27 September 2016
A Blog Post by Emily
First I would like to expand on Dr. Bohan’s post from yesterday. Nick and I were assigned to the psychiatric ward, which was different than a psychiatric ward in America. The most of the patients can roam around freely and the privacy is very limited which is common throughout Uganda. The first patient that we met in the ward was a middle-aged gentleman that we met Sunday evening while we were touring the hospital. He approached our group and demanding, “you people from America! Greet me” so we obliged and asked how he was. Yesterday when we entered the ward that say gentleman greeted all of us with a “Hi, how are you?” he then joined us on rounds pretending to be a part of the team. The first patient that was presented was a woman diagnosed with HIV induced psychosis. In America we do not see this very often because HIV is not as prevalent and is typically better controlled due to easier access to medications. Our last patient was a young man who was having some type of psychotic episode. He was walking around taking things such as papers or notebooks from the pharmacy students and the other patients. He also stood on a bed and tried to climb over a half a wall. Eventually, the first gentlemen came over and sat the psychotic patient down. He sat for a few minutes before getting up and going outside to scream into the windows. This is a very unfortunate case that will hopefully be helped by the pharmaceutical management by the pharmacy students (who are geniuses by the way). After we debriefed, we had some time to exchange contact information and talk to the pharmacy students about how pharmacy is different in America. One of the biggest differences is that in Uganda community pharmacies do not have to have a pharmacist working to be open. Therefore, the pharmacists can work only a few hours a day. In America, pharmacists work 10-13 hour shifts. I think America should adopt this model (haha).
Today was our second day at the Mbarara University Pharmacy School and we rounded with the 3rd year pharmacy students in the general ward and as with yesterday we split into small groups. The students presented a patient to us and then we discussed what we would like to do with the patient.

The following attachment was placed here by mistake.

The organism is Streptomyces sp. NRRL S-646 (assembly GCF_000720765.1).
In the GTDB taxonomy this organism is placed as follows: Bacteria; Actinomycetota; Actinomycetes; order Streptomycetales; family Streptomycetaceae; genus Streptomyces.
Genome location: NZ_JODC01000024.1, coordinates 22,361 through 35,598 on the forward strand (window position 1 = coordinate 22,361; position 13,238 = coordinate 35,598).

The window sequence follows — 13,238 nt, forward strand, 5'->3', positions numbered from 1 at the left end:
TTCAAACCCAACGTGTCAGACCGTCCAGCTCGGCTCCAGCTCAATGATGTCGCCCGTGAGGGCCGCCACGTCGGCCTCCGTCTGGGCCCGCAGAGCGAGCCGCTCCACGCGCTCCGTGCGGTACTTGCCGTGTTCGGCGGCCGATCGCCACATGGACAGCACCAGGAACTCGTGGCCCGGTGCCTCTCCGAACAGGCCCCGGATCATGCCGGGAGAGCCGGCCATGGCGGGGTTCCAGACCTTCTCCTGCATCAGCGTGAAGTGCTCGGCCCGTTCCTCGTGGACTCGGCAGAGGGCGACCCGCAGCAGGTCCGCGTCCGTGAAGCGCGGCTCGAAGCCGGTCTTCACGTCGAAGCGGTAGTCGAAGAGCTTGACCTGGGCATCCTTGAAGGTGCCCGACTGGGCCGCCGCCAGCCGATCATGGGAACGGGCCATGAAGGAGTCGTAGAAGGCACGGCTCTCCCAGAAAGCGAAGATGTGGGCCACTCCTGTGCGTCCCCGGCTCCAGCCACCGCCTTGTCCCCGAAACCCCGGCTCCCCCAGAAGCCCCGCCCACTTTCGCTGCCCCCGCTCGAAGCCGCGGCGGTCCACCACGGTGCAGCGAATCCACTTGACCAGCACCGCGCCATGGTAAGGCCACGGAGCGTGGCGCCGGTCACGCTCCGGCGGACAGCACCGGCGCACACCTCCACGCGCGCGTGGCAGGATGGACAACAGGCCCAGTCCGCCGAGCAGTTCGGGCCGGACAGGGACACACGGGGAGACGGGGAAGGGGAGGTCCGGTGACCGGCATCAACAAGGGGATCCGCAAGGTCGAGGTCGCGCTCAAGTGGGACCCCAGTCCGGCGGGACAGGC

Mike and I had a group of students in the male general ward and we saw a patient with hypertension, diabetes, dyslipidemia, peptic ulcer disease, and diabetic peripheral neuropathy. This was a very good patient to go over because there were so many disease states to discuss. We introduced the idea of using the side effect of one drug to treat other symptoms such as using metformin to help with constipation. The students knew so much about each disease state and the drug managements. They reminded me a lot about things that I had forgotten or didn’t know. Like I said, they are so intelligent and passionate for pharmacy. After rounds, like yesterday, we debriefed and reflected on our experiences.
Later Dr. Bohan presented about medication safety to the Grand Rounds. Medical and pharmacy students attended. The medical students expressed interest in talking with the pharmacy students during rounds to get medication recommendations from them. I think that all the students enjoyed our presentations and input in the ward rounds. I hope that they have learned from me as much as I have learned from them.
I have had a great time in Mbarara and can only hope to have the same experience as we head back to Kampala tomorrow (hopefully with less lizards).
Wow, what a wonderful experience it has been to have your team here at MUST.it has indeed been a pleasure. Thank you and best wishes
Enjoyec. Reading about another great experience for all of you. Hope all is well. Safe travels.